[info]the_child, Lisa Costello and I are going to New Zealand. Since I’ll never make my planned trip to Antarctica, this is the next best thing. We used some of the overage from the Acts of Whimsy fund raiser to make this, my final grand act of whimsy, possible. We’ll be traveling around the islands with [info]danjite and [info]khaybee, and possibly with Waterloo Productions. I will publish an itinerary, and there will be Open Dinners in Wellington and probably Auckland. If you’re going to be in Kiwistan those dates and wish to see me, do get in touch with me or [info]danjite.

August 29th to September 2nd, 2013: San Antonio, TX
Lisa Costello and I will be attending LoneStarCon 3. [info]the_child and Mother of the Child will be there as well, along with various other members of my family. If I’m able to walk on the stage, I’ll be in the Hugo Awards ceremony as part of the Campbell Award presentation. Otherwise, Lisa Costello and [info]the_child will stand in for me.

The only plan I have after WorldCon is to attend OryCon if I am able to leave my house. If my health holds better than expected, I may pop up at a few other Pacific Northwest or Bay Area events in the fall and over the winter, but that doesn’t seem terribly likely.

It’s been a lot of fun rattling around this circuit the past fourteen years. My profound thanks to everyone who has helped make my convention-going life as much fun as it has been. All of you party on and party loud.

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[cancer] Talking cancer and genomics with a computational biologist

Yesterday, Dad, Lisa Costello and I had the opportunity to meet with Rich Mazzarella, Ph.D., the Chief Computational Biologist for Appistry, the company that is doing the clinical analysis of my genome sequencing. That was a fascinating ninety minutes. There was no particular agenda to the meeting, though Dad and I had prepared a few questions which were eventually covered in the process of the discussion.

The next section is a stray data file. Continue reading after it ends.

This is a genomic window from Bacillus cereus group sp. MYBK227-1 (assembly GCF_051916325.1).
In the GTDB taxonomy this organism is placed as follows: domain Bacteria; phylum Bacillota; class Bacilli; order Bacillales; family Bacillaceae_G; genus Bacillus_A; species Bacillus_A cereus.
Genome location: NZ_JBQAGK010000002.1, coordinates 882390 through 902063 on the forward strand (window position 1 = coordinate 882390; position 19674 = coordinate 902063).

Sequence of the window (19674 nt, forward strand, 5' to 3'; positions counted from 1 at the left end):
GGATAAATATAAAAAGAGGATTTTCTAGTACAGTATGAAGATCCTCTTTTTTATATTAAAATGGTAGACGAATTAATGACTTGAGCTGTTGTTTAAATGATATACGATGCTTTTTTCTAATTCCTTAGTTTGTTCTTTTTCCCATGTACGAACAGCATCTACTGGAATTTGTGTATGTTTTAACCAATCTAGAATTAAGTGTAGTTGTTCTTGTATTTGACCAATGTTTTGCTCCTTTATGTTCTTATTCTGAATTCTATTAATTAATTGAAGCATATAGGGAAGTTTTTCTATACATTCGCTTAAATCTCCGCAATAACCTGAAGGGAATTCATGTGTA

Summary

Rich discussed my personal DNA sequencing and Appistry’s analysis of it, including reference to some issues they had loading the data. We reviewed the value of RNA sequencing, what we can expect to see from it, and how we might accomplish that. Rich promised to call a colleague at one of the few labs doing RNA sequencing to seek a possible second source for that procedure since our primary source is requiring a multi month Institutional Review Board (IRB) process before they can proceed. He also talked quite a bit about the DNA and RNA sequencing process, how it’s being used now and where it’s going clinically. This strayed into some overview of animal genomics and how human and animal genomics work.

In addition to that, we discussed some elements of my diagnosis, treatment plans and the conversation with the oncologist here at M.D. Anderson in Houston. Rich offered some specific opinions on some of the outcomes there.

My Personal DNA Sequencing and Appistry’s Analysis Thereof

Rich said that the data they’d received from the sequencing lab presented some problems at loading. He didn’t believe that the sequencing process was bad, but he felt they’d made some odd choices encoding the data and with their choice of software and protocol for the first-tier analysis. Appistry backed out of that analysis to the raw data and re-encoded with a different software package more to their liking. There is currently a problem with the end portion of genome, which reflects a much larger base pair count than expected. Rich believes this is likely a trivial artifact of data processing, and plans to review my files in the next few days. He feels it may be two to three weeks before a final report is available, but he can provide an interim report sometime next week.

What we can expect to see in the report is a summary of overly activated gene complexes which may have clinical significance for me and my cancer. To that end, we also talked about the process of cross-referencing those identified gene complexes with pharmaceutical databases that list drug-gene interactions and provide suggestions for drugs targeting the identified gene complexes. Rich mentioned that Appistry will shortly have access to a database at M.D. Anderson which he feels is superior to their current data sources. This is one reason for the delay in getting us a final report on the gene sequencing; he wants to use that database to run the cross-reference.

The Value of DNA and RNA Sequencing, and What We Can Expect From It

We talked about the value of the sequencing process, especially in light of an observation made by my M.D. Anderson oncologist that the science was too far in advance of clinical practice to be useful. Rich clearly didn’t agree with that, though he conceded that this was an issue. Up until this point, and for the next few years, DNA and RNA sequencing are going to be personal medicine. There aren’t yet best practices or regulatory guidelines for how apply these technologies, and many doctors are either resistant to or indifferent because of this. In my experience thus far, the team at at my home hospital is interested in learning more from this process, and applying whatever we can learn to my clinical benefit.